The United States faces many dangers in the Middle East with the eventual departure of Egyptian President Hosni Mubarak, Washington analysts said Thursday, as chaos swept the streets of Cairo in a second week of massive demonstrations.
“The possibility that we’ve lost a reliable proxy in the Middle East looms very large,” Joshua Foust, a former U.S. defense intelligence official, told The Washington Times. “It’s almost impossible for us to come out of this looking good.”
Edward M. Gabriel, a former U.S. ambassador to Morocco, added that America’s best Arab ally for nearly 30 years has been “an important rock and foundation for us in pursuing our agenda in the region.”
If Mr. Mubarak is forced from office before his promised retirement in September, a power vacuum could be filled by the Muslim Brotherhood, an outlawed movement hostile to Israel, the United States and the West.
“There’s a lot of concern in town right now about what might happen if the Brotherhood ends up in charge,” said Mr. Foust, now a scholar at the American Security Project, a Washington think tank.
Another possible scenario is that the Egyptian army, a widely respected institution, will step in and form a transitional government to prepare for free and fair elections. However, most analysts speculated on the downside of the outcome.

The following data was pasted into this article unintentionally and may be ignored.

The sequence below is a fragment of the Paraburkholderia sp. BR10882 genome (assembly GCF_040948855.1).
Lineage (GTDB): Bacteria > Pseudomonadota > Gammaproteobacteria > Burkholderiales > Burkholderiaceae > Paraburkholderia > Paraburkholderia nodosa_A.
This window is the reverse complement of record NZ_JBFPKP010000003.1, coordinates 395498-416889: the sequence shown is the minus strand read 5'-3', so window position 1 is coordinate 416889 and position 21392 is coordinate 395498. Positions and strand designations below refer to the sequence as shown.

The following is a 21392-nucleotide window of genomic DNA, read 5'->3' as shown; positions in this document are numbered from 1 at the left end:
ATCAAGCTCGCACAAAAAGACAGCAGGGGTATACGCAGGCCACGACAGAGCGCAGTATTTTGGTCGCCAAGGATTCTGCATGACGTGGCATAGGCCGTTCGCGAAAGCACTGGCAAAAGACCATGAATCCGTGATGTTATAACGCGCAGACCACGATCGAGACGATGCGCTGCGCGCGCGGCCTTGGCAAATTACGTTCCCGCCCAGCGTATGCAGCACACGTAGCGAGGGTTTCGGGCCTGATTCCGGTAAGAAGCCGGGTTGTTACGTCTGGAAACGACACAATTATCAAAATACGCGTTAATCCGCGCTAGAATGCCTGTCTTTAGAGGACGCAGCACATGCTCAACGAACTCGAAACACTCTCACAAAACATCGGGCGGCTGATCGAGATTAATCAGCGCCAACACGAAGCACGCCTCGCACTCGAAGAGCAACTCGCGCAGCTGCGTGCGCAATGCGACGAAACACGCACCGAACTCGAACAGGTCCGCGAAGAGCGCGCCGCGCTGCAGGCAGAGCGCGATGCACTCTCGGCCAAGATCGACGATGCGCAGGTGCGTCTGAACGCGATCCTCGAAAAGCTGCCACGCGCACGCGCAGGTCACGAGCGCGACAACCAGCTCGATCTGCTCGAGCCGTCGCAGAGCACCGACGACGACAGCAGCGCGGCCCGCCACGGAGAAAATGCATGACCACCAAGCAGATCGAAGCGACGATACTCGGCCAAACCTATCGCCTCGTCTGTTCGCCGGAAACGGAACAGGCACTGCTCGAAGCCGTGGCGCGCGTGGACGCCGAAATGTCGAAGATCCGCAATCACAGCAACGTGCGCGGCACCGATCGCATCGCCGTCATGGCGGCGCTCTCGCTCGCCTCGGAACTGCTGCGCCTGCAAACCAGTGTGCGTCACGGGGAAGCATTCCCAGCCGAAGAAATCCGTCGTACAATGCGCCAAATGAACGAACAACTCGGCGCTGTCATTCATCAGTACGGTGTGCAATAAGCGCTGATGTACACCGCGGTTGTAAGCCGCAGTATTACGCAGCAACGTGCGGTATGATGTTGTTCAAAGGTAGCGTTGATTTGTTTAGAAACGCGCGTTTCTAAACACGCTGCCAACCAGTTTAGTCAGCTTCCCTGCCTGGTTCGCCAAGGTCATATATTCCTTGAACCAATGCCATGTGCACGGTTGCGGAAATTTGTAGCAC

An anti-American government replacing him would also strangle U.S. counterterrorism efforts in the region, he warned.
“Depending on who gets in, we might have to reconsider the way we share intelligence and work together on counterterrorism,” he said.
Another scenario sees Mr. Mubarak trying to hang on to power until the scheduled September elections, defying his opponents in the streets and President Obama, who has called for him to begin a transition to an interim government “now.”
For him to cling to power would “require a huge and ugly crackdown” by security forces, said Mr. Foust.
“We do not benefit when Mubarak oppresses his people. … It lends credibility to the [Islamic] extremists.”
Isobel Coleman of the Council on Foreign Relations added, “It will have a chilling effect in many respects.”
She worried that “a key strategic [U.S.] ally in turmoil, in chaos” would have a rippling affect on other issues in the Middle East.
“You can see inaction and inertia setting in on these other issues as so much energy and attention and bandwidth is sucked up,” she added.
“I don’t see that changing because I don’t think the army or the political elite … has any doubt where their interests lie,” he said.
Encouraging Mr. Mubarak to stay, even tacitly by remaining silent, would be like “betting on [Cuban dictator Fulgencio] Batista” in the 1950s,Mr. Abaza said.
“Right now there’s an opportunity to start a new relationship,” Mr. Abaza, now a scholar at the Foundation for the Defense of Democracies, added.
“The longer we wait, the more likely it is that the Egyptian man on the street will see the United States as supporting the dictatorship.”
Regardless of the scenario, analysts agreed that Egypt will be changed forever.
“Things cannot go back to the way they were,” Mr. Abaza said. “This is the Berlin Wall.”